Deutsche Bank in December 2019 said, “Cryptocurrencies could replace cash by 2030.”

That same month, the Association of Governing Boards of Universities and Colleges wrote, “Cryptocurrency has already produced hundreds of millionaires, a number of billionaires, and may produce the world’s first trillionaires in the next decade.” Small wonder, then, that the university endowments of Harvard, Yale, MIT, Stanford, Dartmouth, UNC and others already own digital assets.

Renaissance Technologies, one of the largest hedge funds in the world, amended its Form ADV in April 2020 so it can engage in bitcoin futures transactions. Then in May 2020, hedge fund manager Paul Tudor Jones said Wall Street could be witnessing the historic “birthing of a store of value” in bitcoin and announced he had placed almost 2% of his assets in bitcoin. “Every day that goes by that bitcoin survives, the trust in it will go up. When I think of bitcoin, look at it as one tiny part of a portfolio. It may end up being the best performer of all of them, I kind of think it might be. But I’m very conservative. I’m going to keep a tiny percent of my assets in it and that’s it.”

JPMorgan Chase, in July 2020, issued a report saying the performance of bitcoin during the Covid-19 crisis suggests it has “longevity as an asset class.”

And in August 2020: publicly traded software firm MicroStrategy announced that it invested $250 million in bitcoin as a “capital allocation strategy.” In September, the company invested an additional $175 million in bitcoin.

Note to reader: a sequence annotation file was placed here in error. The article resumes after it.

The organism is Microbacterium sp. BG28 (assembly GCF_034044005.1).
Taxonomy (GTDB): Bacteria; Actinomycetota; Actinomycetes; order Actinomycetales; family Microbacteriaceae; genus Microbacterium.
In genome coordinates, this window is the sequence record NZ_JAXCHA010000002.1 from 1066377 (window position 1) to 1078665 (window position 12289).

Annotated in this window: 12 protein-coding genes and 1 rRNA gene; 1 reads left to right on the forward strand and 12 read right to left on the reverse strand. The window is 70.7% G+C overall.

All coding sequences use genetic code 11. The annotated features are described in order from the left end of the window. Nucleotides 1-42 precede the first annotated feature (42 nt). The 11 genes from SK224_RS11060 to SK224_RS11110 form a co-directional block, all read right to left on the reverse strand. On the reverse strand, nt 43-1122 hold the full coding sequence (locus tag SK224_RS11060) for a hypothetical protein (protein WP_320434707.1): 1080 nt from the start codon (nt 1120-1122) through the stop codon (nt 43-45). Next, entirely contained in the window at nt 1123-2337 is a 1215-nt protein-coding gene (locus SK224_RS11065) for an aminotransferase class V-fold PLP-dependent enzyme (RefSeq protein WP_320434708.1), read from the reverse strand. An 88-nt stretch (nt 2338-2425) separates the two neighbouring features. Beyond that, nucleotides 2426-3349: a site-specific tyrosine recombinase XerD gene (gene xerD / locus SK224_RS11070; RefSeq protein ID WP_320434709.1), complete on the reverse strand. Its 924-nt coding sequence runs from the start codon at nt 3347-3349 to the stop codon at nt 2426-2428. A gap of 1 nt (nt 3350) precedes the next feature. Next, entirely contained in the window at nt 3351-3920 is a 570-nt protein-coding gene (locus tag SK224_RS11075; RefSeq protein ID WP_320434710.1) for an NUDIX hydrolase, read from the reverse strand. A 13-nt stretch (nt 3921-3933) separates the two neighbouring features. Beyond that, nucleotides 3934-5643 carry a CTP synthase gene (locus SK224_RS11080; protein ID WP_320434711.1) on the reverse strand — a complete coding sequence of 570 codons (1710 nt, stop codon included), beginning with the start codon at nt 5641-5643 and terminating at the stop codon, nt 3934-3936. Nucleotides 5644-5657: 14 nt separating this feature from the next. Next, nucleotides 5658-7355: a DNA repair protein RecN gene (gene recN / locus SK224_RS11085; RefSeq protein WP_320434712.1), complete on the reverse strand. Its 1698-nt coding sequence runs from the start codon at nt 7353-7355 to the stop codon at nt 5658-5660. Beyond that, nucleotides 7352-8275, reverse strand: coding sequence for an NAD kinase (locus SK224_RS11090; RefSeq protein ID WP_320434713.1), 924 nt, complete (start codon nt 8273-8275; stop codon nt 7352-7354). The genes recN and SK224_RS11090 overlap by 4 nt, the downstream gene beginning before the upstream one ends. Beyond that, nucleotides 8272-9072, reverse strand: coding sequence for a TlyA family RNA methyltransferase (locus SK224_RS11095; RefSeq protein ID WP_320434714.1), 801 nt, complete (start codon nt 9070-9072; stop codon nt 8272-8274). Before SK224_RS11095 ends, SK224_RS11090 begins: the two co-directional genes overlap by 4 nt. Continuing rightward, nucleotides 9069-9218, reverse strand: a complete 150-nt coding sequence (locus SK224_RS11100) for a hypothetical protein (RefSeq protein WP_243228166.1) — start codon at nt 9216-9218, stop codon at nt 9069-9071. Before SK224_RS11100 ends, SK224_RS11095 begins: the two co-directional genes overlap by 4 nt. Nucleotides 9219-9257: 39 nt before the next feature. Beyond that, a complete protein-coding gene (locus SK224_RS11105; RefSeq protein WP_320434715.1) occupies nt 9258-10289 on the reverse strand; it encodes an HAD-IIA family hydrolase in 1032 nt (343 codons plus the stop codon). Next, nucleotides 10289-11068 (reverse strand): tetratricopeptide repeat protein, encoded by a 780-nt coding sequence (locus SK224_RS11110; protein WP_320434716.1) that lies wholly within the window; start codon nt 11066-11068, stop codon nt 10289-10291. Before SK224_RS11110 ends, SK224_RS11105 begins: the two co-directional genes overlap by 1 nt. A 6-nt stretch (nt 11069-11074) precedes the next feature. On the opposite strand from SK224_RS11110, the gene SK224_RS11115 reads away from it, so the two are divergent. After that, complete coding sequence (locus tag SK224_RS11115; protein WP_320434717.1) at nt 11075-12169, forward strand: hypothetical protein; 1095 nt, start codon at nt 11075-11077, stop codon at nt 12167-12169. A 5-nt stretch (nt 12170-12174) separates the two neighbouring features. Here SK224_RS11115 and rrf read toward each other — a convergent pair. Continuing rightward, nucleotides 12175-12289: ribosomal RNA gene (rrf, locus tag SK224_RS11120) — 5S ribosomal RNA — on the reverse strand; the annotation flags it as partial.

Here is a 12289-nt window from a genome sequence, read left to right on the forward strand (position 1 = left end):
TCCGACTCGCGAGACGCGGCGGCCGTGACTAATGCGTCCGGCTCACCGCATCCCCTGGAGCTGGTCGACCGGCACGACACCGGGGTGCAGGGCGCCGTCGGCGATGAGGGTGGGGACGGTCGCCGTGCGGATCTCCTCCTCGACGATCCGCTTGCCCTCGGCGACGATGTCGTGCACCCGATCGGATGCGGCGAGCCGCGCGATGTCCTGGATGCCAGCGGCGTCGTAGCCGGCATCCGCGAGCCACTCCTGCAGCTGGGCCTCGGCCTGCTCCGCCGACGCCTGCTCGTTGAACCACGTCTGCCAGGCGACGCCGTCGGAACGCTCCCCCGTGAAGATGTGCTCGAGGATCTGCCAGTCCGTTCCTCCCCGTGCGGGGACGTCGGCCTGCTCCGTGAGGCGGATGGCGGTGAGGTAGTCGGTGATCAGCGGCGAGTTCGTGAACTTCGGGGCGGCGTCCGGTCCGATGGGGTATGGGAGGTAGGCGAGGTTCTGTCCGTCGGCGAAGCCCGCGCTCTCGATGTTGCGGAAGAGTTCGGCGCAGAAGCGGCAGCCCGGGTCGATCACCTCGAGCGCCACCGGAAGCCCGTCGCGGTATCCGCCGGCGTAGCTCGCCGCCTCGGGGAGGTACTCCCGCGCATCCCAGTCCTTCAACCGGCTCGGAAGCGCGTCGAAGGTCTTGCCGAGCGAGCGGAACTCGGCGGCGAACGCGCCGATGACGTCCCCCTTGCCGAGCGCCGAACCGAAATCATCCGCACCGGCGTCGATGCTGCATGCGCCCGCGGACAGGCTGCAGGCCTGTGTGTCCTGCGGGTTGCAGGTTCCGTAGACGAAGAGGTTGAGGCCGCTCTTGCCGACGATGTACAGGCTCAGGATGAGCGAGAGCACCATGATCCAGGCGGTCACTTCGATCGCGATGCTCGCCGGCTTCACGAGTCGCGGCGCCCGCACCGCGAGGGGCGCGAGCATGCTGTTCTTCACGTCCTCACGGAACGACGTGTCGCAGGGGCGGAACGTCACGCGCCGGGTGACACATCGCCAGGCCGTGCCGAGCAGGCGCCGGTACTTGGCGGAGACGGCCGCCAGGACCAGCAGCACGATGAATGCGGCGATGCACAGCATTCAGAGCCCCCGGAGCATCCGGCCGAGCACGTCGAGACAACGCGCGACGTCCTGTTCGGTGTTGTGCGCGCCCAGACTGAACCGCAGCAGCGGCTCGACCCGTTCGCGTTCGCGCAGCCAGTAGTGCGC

Indeed, 94% of asset managers hold digital assets, and 38% of them say will increase their allocation in 2020, according to a survey by State Street Global.

George Ball agrees. In August 2020, the former chairman of Prudential Securities said bitcoin or other digital assets are “very attractive” and predicted that many people will soon invest in this asset class.

In fact, they already are. Retail investors aren’t being left behind. Coinbase has more account holders than Schwab: 35 million vs. 14 million. In H1 2020, Coinbase added 5 million new accounts vs. 1.1 million for Schwab.

Bitcoin is a particular favorite with Millennials. According to Schwab’s December 2019 Report, the top 5 holdings of Millennials are (in order) Amazon, Apple, Tesla, Facebook and the Grayscale Bitcoin Trust. Millennials own more bitcoin than they own stock in Berkshire Hathaway, Disney, Netflix, Microsoft or Alibaba.

Grayscale, in fact, added $900 million in assets in Q2 2020 – nearly 2x its prior record. Of that, $750 million was deposited into the Grayscale Bitcoin Trust and $135 million into the Grayscale Ethereum Trust.

Also in Q2 2020, Signature Bank received $8 billion in new deposits; $1 billion of that were deposits of bitcoin.

Today, 5% of Americans own bitcoin., according to the Global Blockchain Council. The number of people who own digital assets doubled in 2018 to 35 million, says the Cambridge Centre for Alternative Finance.

The biggest players are involved: Fidelity’s Abby Johnson says, “Our goal is to make digitally-native assets, such as bitcoin, more accessible to investors.” In August 2020, Fidelity agreed to serve as sub-custodian for $13 billion in bitcoin on behalf of Kingdom Trust, the largest independent IRA custodian of alternatives. Fidelity will secure the passwords for KT’s customers.

As a financial advisor, you probably agree that your clients might already own bitcoin. Bitwise’s 2020 survey found that 72% of advisors say their clients definitely or might own digital assets. But only 6% of advisors have placed digital assets into client portfolios.

What are you waiting for?